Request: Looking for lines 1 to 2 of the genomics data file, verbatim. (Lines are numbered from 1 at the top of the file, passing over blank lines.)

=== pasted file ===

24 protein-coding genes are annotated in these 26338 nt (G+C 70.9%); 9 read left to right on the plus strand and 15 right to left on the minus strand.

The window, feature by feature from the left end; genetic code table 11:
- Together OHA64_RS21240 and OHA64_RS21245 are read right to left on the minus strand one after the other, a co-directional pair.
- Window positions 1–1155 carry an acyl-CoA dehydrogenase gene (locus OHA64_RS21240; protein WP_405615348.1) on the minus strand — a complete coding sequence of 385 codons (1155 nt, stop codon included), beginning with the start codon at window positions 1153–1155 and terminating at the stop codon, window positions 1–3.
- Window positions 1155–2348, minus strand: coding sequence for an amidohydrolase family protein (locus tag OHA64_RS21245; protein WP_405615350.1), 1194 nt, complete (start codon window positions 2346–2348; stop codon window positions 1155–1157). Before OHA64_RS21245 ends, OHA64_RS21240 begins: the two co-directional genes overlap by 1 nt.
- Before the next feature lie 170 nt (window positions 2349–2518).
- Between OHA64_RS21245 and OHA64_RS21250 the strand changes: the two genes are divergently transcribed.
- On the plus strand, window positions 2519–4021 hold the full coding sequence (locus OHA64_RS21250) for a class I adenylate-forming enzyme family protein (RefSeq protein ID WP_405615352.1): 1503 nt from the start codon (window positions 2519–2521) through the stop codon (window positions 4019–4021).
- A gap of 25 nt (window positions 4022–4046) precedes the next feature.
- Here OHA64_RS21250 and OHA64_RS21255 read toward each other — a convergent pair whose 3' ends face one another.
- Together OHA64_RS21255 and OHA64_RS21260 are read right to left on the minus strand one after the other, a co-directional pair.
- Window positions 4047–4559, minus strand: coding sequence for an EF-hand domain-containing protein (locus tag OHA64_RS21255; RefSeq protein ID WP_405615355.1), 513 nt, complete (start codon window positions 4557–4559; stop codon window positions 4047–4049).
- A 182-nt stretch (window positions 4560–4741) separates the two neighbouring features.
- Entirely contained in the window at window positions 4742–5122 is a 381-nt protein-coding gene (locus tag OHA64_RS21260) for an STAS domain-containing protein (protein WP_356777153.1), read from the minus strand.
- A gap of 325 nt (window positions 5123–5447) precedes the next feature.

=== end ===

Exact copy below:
24 protein-coding genes are annotated in these 26338 nt (G+C 70.9%); 9 read left to right on the plus strand and 15 right to left on the minus strand.

The window, feature by feature from the left end; genetic code table 11: